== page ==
In other words, don’t just drop the problem in your buyers’ laps. Instead, determine the easiest and best method for the customer and for your team: Email? Virtual appointment? An in-person visit to the design studio? The answer may vary depending on the product in question (for example, garage doors vs. countertops) and by the number of reselection options available.

Avoid simply informing a customer that one of their selections is unavailable and they have to revisit the studio to choose something new. Doing so will likely cause unnecessary anxiety, and the longer the anxiety builds, the harder it may be to arrive at a satisfactory resolution. If there’s just one good replacement option, provide it and explain why it’s a good solution.

If there are a few product choices, provide them and explain why each of them would work well as a replacement. Letting buyers choose the replacement from a range of approved options may give them a sense of control. Also, if relevant, provide high-quality photos of the buyer’s other selections that could help them with the reselection, such as their cabinet, countertop, and flooring selections when reselecting a backsplash.

It’s unrealistic to expect customers won’t feel disappointed to hear that one of their carefully chosen finishes will no longer be in their home, so train your customer-facing team to provide a balance of optimism and empathy.


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4. Show, don’t just tell

If you can, provide side-by-side high-quality photos of the original selection and the reselection options. Clarify the difference and be sure to point out benefits of the new choices.

5. Focus on the details and benefits

Beyond stating the specific details of reselection options—including style, size, and finish, quality or performance, and brand—describe their benefits so customers can feel great about the new options and maintain overall satisfaction with their new home.

6. Clearly communicate the reselection experience

Identify when appointments are available, how long they will likely take, and the deadline for a decision. Explain required paperwork and when and how the customer will authorize the reselection.

7. Partner on price

Don’t nickel-and-dime your customers on reselections. You can safely assume clients won’t be elated to get the reselection news. You should consider your markup or margin on options and then determine if you really want to charge them that additional $125 when they’ve already invested $45,000 in high-margin options with your company.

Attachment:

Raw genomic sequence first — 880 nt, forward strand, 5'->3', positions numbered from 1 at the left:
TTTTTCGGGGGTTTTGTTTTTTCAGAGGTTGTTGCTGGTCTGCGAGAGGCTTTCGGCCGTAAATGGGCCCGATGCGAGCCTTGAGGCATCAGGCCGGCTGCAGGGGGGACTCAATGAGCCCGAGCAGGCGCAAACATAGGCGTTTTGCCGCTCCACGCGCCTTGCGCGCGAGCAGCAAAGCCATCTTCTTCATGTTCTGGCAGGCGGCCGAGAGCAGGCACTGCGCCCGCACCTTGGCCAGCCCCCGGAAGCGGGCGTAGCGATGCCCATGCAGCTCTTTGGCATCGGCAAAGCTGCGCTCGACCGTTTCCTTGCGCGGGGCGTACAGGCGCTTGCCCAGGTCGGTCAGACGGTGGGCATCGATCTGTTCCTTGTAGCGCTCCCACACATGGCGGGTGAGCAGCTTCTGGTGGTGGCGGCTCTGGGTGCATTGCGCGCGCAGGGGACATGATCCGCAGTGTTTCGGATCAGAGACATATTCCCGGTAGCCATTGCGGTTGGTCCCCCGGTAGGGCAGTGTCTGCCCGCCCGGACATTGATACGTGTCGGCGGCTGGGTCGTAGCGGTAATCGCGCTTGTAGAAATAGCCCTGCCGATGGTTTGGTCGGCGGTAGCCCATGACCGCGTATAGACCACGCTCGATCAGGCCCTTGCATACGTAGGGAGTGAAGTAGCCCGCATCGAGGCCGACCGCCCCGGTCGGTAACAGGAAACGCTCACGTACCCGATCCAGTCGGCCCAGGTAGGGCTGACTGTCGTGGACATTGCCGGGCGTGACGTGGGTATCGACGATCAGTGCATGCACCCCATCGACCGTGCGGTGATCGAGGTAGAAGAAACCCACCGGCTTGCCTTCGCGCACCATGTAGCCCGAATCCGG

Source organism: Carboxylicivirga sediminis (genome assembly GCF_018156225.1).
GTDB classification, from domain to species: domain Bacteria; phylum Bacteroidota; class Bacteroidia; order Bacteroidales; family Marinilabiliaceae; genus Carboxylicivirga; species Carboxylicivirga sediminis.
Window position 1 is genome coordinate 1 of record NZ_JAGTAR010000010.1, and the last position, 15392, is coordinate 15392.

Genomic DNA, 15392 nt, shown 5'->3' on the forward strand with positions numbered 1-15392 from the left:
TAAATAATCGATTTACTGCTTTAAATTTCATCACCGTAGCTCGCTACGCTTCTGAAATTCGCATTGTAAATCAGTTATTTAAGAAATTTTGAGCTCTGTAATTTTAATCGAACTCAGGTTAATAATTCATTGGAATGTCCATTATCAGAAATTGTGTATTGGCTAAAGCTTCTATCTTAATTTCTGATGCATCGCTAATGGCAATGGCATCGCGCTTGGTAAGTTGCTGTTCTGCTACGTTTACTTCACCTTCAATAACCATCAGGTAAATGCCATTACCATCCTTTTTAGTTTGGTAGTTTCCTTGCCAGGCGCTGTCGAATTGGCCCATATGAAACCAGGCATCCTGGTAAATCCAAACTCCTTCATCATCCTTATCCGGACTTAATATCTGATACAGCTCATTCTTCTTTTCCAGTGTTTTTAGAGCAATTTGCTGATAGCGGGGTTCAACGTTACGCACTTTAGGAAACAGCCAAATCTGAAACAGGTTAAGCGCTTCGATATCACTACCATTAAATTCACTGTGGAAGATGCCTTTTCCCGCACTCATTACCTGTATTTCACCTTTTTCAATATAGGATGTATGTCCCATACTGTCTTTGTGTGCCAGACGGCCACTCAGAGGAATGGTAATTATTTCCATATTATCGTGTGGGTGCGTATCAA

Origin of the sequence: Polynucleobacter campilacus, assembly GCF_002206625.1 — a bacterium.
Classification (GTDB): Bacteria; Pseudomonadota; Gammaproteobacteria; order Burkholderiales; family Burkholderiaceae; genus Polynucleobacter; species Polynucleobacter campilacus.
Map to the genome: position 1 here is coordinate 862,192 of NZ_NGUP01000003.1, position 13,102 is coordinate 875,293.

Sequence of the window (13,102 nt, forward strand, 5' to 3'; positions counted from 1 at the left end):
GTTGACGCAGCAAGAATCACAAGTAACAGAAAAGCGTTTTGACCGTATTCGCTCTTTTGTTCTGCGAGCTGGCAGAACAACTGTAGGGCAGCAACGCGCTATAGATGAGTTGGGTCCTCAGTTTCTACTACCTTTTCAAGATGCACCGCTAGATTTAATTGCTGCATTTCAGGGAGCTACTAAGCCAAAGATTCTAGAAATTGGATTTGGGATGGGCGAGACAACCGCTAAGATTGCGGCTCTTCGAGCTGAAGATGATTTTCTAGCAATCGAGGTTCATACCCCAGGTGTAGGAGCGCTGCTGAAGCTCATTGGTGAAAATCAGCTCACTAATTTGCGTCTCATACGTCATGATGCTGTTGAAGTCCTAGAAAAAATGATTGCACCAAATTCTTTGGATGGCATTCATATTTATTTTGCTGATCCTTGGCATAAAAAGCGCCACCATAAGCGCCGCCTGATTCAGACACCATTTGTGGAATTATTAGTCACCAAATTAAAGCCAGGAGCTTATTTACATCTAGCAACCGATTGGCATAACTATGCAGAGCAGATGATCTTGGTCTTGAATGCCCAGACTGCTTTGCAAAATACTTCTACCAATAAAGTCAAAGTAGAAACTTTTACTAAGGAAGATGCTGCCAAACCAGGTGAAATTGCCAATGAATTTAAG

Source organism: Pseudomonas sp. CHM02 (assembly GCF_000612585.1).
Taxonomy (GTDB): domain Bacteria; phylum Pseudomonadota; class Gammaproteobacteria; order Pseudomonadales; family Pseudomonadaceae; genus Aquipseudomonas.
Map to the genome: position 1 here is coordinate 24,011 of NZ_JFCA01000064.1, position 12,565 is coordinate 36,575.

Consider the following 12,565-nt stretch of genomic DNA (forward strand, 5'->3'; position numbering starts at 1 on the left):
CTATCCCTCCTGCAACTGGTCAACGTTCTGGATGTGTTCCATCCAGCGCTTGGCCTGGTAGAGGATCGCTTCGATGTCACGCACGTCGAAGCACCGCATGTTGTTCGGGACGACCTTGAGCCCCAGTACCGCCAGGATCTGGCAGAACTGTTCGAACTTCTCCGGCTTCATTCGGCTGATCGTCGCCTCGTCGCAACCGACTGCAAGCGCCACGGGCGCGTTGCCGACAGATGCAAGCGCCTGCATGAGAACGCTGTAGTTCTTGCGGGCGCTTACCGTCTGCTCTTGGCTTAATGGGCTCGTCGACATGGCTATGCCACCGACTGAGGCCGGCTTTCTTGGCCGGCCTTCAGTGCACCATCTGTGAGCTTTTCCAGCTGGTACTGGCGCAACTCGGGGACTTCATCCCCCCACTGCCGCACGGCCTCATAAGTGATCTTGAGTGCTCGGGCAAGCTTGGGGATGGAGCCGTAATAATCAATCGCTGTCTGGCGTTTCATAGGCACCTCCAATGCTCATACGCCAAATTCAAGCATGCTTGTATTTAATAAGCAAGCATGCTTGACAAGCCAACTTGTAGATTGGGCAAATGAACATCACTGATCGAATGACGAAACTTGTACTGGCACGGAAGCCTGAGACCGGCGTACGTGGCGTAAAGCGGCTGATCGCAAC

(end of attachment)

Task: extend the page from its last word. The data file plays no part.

I’m not advocating you lose money, but consider the goodwill that may come from offering customers a reselection option at no additional cost to them. For items with a builder cost of $50 to $100, that approach is likely to be a smart decision, with a big customer satisfaction payoff.

Don’t nickel-and-dime your customers on reselections. … Consider the goodwill that may come from offering customers a reselection option at no additional cost to them. 

For a somewhat higher-priced option, you might consider telling the customer that while the investment is typically $X, you’ll offer it at a reduced investment of $Y. The point is to strategically consider what the markup or margin should be for the replacement products rather than blindly calculating the price, or what we call the “investment amount,” for the customer, based on typical formulas.

8. Support internal teams

Remember that your design team is in its third year of dealing with a far more frequent rate of design reselections, accompanied by buyer frustration and continual interruptions to schedules, not to mention inefficiencies, additional paperwork, and a revolving door of products they have to learn about. Show your appreciation and support for your front-line design and sales teams.

While none of us can wave a magic wand to reduce or eliminate supply chain challenges, we can all benefit from taking a closer look at how we handle product reselections to make sure the experience is as stress-free as possible for customers, and therefore for your team, and to minimize the negative effect on your company and its profitability. 

 

Jane Meagher, president, Success Strategies

 

Jane Meagher is president of Success Strategies, offering design studio expertise, and founder of The National Design Studio Institute and its on-demand training program called Design Consultant Professional (DC PRO).